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Description The invention pertains to a process for determining aerodynamic parameters and to a process for detecting a fault with a probe used to determine the aerodynamic parameters of the airflow surrounding an aircraft. The piloting of any aircraft requires a knowledge of its relative speed with respect to the air, that is to say to the relative wind. This speed is determined with the aid of sensors of the static pressure Ps, of the total pressure Pt, of the angle of attack α and of the angle of sideslip β. α and β provide the direction of the speed vector in a reference system, or reference frame, tied to the aircraft and (Pt−Ps) provides the modulus of this speed vector. The four aerodynamic parameters therefore make it possible to determine the speed vector of an airplane and, as the case may be, of a so-called convertible tilt-rotor aircraft. The various sensors for measuring static pressure, total pressure and angle of attack can be grouped together in a so-called multifunction probe. This probe may be stationary such as that described in patent U.S. Pat. No. 5,628,565 or mobile such as that described in French patent 2 665 539. Such a probe gives a direct measurement of the total pressure Pt. On the other hand, it does not allow measurement of the static pressure Ps the angle of attack α and sideslip β of the airflow at the site at which it is situated. Specifically, the flow is disturbed by the shape of the aircraft. To determine the upstream infinity static pressure Ps as well as the angle of attack α and sideslip β of the aircraft, it is necessary to use several probes, in general two, positioned at precise sites on the skin of the aircraft, for example symmetrically with respect to a vertical plane of symmetry of the aircraft. These two probes form a measurement pathway. Moreover, to make the measurements secure and to circumvent any fault with a probe, it is necessary to multiply the number of measurement pathways. For example with three measurement pathways, it is possible to note a defect in a probe when one of the pathways gives a different result from the other two. One then deduces therefrom that the pathway whose result differs is defective. Nevertheless, inside this pathway, the probe which is actually faulty remains undetermined. The aim of the invention is to alleviate these various defects by proposing a process for determining the aerodynamic parameters of an airflow surrounding an aircraft using at least two probes and making it possible to dispense with imperative positions for the placement of the probes. To achieve this aim, the subject of the invention is a process for determining aerodynamic parameters of an airflow surrounding an aircraft, characterized in that on the basis of at least two probes situated on the skin of the aircraft, each probe comprising means for measuring the local angle of attack, the process consists in determining the angle of attack and sideslip of the aircraft, as a function of the local angle of attack of each probe and of the aerodynamic field of the aircraft. By using a process for determining the aerodynamic parameters in accordance with the invention, it is possible to reduce the number of probes while retaining the same security of measurement. To this end, the subject of the invention is also a process for detecting a fault with a probe used to determine aerodynamic parameters, of an airflow surrounding an aircraft, characterized in that on the basis of at least three probes situated on the skin of the aircraft, each probe comprising means for measuring the local angle of attack and means for measuring the local static pressure, the process consists in: either:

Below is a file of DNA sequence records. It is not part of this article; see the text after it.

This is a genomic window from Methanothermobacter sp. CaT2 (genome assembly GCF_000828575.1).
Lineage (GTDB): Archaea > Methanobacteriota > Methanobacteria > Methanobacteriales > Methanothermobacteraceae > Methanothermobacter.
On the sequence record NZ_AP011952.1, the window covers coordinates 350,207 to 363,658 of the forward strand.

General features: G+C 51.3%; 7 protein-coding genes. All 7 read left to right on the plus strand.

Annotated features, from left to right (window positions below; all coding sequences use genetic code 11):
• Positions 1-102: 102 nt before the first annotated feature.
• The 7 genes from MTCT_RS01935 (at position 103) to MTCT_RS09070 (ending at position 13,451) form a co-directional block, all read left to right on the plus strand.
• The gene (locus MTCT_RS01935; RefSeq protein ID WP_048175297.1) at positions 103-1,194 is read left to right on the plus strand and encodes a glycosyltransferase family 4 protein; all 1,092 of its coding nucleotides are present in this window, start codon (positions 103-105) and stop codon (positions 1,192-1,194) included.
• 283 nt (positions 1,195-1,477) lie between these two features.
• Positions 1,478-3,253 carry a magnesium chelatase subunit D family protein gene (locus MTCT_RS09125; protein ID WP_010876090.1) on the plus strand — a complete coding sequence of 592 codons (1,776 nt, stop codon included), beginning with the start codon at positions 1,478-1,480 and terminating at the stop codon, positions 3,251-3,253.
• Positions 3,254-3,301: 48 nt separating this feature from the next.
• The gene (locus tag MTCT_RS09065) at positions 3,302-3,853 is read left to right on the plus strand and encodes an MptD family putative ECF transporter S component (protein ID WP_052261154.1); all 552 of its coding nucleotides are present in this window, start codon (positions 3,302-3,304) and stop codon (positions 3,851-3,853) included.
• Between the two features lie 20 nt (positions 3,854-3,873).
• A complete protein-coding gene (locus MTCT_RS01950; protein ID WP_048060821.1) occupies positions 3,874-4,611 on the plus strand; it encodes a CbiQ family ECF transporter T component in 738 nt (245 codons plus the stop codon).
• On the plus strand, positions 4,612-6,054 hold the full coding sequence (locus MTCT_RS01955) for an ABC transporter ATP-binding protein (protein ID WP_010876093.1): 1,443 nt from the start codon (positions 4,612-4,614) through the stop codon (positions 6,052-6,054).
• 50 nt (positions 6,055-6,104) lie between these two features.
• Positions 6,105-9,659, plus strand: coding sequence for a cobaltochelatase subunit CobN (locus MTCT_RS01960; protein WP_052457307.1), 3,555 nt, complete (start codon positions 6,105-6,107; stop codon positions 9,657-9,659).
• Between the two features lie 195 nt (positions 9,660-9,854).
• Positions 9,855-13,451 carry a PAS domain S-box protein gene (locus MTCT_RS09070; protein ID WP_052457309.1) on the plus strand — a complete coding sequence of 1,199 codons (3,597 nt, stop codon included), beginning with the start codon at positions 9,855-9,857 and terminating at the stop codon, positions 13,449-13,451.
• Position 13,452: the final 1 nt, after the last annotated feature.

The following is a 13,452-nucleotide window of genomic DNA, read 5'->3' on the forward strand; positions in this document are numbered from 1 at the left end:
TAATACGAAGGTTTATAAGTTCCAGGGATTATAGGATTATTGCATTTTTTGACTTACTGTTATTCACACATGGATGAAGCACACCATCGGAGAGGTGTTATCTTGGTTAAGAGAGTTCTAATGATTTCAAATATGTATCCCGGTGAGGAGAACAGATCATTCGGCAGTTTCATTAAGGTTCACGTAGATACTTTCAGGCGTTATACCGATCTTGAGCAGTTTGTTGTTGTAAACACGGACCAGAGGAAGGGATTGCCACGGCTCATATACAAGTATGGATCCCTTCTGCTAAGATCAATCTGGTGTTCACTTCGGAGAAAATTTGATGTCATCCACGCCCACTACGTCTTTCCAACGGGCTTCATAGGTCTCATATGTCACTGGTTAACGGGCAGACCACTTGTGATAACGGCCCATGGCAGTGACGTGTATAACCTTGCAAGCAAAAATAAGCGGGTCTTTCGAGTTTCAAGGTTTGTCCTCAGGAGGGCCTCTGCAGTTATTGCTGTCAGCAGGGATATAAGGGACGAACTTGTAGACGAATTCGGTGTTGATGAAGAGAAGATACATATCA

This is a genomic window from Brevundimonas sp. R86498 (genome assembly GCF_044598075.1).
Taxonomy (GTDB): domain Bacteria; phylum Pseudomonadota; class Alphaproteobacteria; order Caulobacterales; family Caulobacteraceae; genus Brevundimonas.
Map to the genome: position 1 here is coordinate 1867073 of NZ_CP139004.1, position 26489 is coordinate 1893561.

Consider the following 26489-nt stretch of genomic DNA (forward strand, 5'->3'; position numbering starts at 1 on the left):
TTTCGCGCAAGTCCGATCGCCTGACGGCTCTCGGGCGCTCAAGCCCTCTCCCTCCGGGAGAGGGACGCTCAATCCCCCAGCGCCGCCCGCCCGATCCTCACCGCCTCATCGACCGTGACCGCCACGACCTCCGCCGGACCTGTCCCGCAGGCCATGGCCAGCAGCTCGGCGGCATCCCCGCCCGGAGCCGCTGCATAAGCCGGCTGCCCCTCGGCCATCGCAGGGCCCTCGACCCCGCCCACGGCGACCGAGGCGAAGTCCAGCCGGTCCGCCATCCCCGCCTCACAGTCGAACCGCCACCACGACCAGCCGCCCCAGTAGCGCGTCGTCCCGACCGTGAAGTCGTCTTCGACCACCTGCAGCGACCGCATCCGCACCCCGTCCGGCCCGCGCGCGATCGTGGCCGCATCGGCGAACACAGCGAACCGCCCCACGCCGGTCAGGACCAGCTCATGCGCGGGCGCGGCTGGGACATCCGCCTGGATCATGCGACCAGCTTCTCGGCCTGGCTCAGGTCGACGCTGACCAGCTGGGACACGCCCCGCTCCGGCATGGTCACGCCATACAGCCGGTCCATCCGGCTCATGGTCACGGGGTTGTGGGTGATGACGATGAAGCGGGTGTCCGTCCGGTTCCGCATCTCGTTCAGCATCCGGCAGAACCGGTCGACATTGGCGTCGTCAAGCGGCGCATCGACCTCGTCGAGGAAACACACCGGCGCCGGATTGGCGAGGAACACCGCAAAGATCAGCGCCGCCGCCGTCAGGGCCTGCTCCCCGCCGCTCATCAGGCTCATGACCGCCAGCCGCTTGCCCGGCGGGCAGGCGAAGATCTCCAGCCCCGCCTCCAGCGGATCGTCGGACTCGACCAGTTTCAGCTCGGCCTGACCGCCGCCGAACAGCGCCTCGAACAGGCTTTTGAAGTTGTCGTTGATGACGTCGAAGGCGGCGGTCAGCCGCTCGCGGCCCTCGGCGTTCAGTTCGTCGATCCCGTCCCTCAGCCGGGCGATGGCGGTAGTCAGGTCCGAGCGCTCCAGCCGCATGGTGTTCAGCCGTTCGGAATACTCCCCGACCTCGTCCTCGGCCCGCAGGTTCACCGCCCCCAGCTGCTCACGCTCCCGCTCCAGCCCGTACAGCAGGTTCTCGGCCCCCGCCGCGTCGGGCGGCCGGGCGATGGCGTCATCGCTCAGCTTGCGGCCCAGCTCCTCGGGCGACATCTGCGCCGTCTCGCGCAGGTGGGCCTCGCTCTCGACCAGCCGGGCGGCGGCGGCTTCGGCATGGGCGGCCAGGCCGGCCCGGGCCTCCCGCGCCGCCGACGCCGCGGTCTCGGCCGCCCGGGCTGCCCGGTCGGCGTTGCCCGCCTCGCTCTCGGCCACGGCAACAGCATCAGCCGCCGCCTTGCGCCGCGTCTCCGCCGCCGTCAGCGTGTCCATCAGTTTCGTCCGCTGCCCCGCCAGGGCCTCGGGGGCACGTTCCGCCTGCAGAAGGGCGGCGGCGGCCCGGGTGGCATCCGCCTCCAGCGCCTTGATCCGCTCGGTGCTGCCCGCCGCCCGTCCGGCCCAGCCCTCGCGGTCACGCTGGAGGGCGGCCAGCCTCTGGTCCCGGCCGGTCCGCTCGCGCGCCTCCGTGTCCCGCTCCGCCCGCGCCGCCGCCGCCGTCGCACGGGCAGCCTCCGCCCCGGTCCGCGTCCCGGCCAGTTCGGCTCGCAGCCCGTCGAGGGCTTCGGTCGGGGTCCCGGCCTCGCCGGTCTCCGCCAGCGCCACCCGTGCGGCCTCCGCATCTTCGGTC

Advantageously, for greater security, it is possible to determine the angle of attack values and also the angle of sideslip values and then to intercompare them. By virtue of this fault detection process, it is possible, with three probes, to tolerate a defective probe or more generally with N probes, to accept N−2 defective probes while still determining the aerodynamic parameters. The invention will be better understood and other advantages will become apparent on reading the detailed description of an embodiment of the invention, description illustrated by the appended drawing in which: For any aircraft, it is possible to determine its aerodynamic field, that is to say that at any point of the skin of the aircraft one determines the local angle of attack α_{loc }of the air stream as a function of the angle of attack α and of the angle of sideslip β of the aircraft. It is recalled that the angle of attack α is the angle made by the air stream surrounding the aircraft with respect to a horizontal plane of the aircraft and that the angle of sideslip β is the angle made by this same air stream with respect to a vertical plane of the aircraft. The vertical plane is, in general, a plane of symmetry of the aircraft. The aerodynamic field can, for example, be determined by means of the calculation method formulated by J. HESS and A. SMITH. This method was published in 1967 under the name “Calculation of potential flow about arbitrary bodies” in volume 8 of the collection “Progress in aeronautical sciences” published by “Pergamon Press”. A measurement of the local angle of attack is made at two distinct points i and j situated on the skin of the aircraft, by means of two probes, each one situated at one of the two points i and j. The measurements carried out at the points i and j will be denoted α_{loc i }and α_{loc j }respectively. For convenience, the reference i will be given for the probe situated at the point i, and j for the probe situated at the point j for the subsequent description. Each measurement α_{loc i }and α_{loc j }varies as a function of the angle of attack α and sideslip β. These functions may be written: